Treatment cancer

Prostate cancer treatment often depends on the stage of the cancer. How fast the cancer grows and how different it is from surrounding tissue helps determine the stage. Treatment may include surgery, radiation therapy, chemotherapy or control of hormones that affect the cancer (nlm. gov). Treatment of prostate cancer is dependent on the stage of the disease. Radical treatment may involve a prostatectomy and radiation therapy but these are noted to cause sexual problems. Alternative treatment using herbs, selenium and Vitamin E are also explored by some patients.

These treatments are believed to slow the growth of prostate cancer cells. Dimah and Dimah report on studies conducted at the University of Rochester’s School of Medicine where it was discovered that Vitamin E slows the growth of prostate cancer “by preventing a particular protein from adhering to the hormone androgen and by stopping the production of prostate- specific androgen” Preventative measures may be taken by males. Chemoprevention has been observed to decrease the growth of cancerous prostate cells. Selenium and Vitamin E are also believed to lower the risk of developing the disease.

Current research into prostate cancer is looking at the potential of a number of druggins in improving the management of prostate cancer. All the treatments below are experimental and are only available to men taking part in research trials. New types of hormonal therapy have been developed in recent times. These include abarelix, degarelix, ganirelix and cetrorelix. There is also the development of cryotherapy in prostate cancers that are in the early stages. This treatment is available on a limited basis as its effectiveness as a treatment for prostate cancer has yet to be properly determined.

Its limitation is that it may only be used when the cancer is very small and for those cancers that are located near the outer edge of the prostate. This procedure requires general or spinal anesthesia. The mechanism is that metal probes are placed through the skin directly into the area of the prostate gland that is affected. The probe has in nitrogen which is used to freeze the cancer cell until eventually it is destroyed. Even though the anesthetic is used there may still be a great amount of discomfort and pain. Painkillers usually have to be administered even days after the procedure.

Following this procedure a tube is placed into the bladder, through the skin of the abdomen to drain urine to facilitate the passing of urine for about two weeks or less. Unfortunately 80% of men who have done the procedure have become incompetent and for a further 10% the results were very inconclusive. Several chemotherapy drugs are now being tested as alternatives to other hormonal therapies that are not proving to be responsive to cancer. Additionally high intensity focused ultrasound (HIFU) is another type of treatment that is being proposed.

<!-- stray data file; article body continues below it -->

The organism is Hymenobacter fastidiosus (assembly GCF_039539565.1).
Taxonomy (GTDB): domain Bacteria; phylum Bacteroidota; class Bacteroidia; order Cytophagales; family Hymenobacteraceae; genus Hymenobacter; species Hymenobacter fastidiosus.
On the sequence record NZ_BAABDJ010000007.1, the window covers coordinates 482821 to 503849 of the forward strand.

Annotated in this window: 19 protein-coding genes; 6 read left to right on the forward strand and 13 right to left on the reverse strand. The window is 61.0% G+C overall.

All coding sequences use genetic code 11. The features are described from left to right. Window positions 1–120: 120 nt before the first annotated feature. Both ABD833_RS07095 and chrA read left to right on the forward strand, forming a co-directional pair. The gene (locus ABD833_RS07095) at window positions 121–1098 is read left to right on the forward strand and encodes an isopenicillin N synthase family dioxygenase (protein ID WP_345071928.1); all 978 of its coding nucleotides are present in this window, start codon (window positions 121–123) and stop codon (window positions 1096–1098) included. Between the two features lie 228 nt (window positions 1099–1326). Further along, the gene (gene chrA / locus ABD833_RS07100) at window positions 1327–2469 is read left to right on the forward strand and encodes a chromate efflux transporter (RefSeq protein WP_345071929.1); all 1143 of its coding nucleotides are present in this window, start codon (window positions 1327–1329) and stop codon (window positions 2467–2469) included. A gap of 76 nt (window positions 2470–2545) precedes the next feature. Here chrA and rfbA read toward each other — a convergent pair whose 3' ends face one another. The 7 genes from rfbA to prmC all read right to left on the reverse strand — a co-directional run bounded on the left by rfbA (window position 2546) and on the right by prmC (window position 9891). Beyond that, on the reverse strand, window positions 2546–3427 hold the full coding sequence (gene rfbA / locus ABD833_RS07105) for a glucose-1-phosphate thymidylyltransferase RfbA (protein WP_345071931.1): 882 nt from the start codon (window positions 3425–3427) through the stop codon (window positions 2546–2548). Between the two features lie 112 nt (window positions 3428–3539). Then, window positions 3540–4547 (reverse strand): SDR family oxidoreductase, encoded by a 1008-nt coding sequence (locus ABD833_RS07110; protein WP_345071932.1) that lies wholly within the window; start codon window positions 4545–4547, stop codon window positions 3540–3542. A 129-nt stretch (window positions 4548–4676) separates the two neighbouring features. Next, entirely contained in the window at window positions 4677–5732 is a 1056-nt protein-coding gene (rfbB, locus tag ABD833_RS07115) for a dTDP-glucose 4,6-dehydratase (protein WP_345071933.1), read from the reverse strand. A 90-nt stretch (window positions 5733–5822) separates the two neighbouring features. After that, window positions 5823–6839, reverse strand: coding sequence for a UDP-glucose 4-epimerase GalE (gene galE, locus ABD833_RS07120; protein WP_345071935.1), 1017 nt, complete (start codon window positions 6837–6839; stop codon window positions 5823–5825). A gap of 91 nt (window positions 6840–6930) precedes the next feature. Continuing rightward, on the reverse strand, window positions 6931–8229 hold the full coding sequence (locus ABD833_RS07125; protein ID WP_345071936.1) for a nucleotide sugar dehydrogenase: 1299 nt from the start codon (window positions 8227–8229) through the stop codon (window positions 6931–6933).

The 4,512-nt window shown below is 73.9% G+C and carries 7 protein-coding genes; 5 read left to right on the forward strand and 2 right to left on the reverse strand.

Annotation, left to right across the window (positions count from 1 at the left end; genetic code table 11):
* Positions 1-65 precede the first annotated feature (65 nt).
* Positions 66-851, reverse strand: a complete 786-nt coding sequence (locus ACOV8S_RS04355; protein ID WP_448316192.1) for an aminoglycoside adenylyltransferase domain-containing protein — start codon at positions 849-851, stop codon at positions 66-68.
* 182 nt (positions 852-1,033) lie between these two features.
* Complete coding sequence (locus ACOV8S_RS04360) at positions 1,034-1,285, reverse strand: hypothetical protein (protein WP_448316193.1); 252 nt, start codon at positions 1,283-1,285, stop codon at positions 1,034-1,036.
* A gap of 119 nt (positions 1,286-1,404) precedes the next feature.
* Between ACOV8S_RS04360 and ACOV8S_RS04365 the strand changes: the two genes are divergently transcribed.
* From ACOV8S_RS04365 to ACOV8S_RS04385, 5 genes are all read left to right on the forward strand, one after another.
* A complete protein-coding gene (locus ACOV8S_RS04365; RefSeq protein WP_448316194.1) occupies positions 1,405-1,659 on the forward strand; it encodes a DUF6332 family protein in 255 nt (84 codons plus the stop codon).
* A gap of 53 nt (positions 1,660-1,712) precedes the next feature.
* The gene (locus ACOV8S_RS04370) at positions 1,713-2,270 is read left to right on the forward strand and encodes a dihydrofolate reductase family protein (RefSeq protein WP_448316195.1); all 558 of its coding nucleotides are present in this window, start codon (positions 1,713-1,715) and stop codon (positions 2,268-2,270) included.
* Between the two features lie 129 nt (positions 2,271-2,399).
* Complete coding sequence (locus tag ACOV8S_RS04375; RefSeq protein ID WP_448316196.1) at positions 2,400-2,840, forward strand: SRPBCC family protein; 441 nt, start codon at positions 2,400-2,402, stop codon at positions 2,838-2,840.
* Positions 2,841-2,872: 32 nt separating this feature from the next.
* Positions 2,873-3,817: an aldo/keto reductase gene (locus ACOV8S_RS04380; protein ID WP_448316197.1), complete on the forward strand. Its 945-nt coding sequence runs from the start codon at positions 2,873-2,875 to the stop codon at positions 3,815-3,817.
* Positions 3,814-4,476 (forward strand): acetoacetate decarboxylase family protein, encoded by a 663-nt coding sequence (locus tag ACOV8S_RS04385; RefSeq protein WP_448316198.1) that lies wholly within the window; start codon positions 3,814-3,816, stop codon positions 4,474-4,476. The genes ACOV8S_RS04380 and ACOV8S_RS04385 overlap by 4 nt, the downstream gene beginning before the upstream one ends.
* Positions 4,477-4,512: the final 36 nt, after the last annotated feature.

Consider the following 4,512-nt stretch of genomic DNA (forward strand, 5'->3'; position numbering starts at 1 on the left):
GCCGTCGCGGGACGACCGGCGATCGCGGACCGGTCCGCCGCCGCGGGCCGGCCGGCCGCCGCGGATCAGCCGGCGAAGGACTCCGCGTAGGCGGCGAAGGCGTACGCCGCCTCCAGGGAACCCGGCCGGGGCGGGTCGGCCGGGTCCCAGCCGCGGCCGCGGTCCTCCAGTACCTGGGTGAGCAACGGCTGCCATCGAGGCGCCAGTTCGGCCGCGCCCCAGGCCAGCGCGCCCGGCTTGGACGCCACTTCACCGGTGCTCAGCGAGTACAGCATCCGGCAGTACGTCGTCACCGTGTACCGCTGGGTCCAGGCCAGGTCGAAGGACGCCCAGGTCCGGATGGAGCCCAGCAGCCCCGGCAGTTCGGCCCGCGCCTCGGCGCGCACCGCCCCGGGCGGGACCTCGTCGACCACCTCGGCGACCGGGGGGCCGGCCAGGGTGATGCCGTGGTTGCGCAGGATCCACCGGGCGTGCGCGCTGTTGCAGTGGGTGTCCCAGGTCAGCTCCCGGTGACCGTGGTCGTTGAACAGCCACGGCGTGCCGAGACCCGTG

This treatment is being advanced possibly as an alternative surgery particularly for prostate cancer in their early stages. The high-frequency ultrasound waves are aimed at the cancer. These waves heat up the cancer cell resulting in their death. However the effectiveness of this method is yet to be determined neither have the side effects been identifies.. Some hospitals are experimenting with photodynamic therapy. This type of treatment is specifically for recurrent cancer that returns to the prostate after initial treatment. First a light-sensitive drug is injected into a vein.

A lapse time ensues in which the drug is allowed to concentrate in the cancer cells. In the next stage a laser light is shone directly unto the cancer. The drugs are activated by the light and thereby the cancer cells are killed. A short term side effect is that patients are very sensitive to light in the two to three weeks that follow the procedure. Again the effectiveness of the method has not yet been determined. Research is also ongoing to develop a vaccine against prostate cancer but there has been very little breakthrough so far. These immunotherapy treatments work by stimulating the body’s immune system to attack cancer cells.

A drug called GM-CSF can also be used to try to control the growth of prostate cancer. Gene therapy trials are trying to find out if injecting a genetically changed virus into the prostate cancer can kill the cancer cells. This treatment is used only for men who have prostate cancer that has continued to develop despite them having other standard treatments. The many approaches mentioned above highlight to the fact that there is wide array of options that are either available for treatment or are undergoing experimentation. These developments go a far way in advancing understanding on how the mechanisms of treatment operate.

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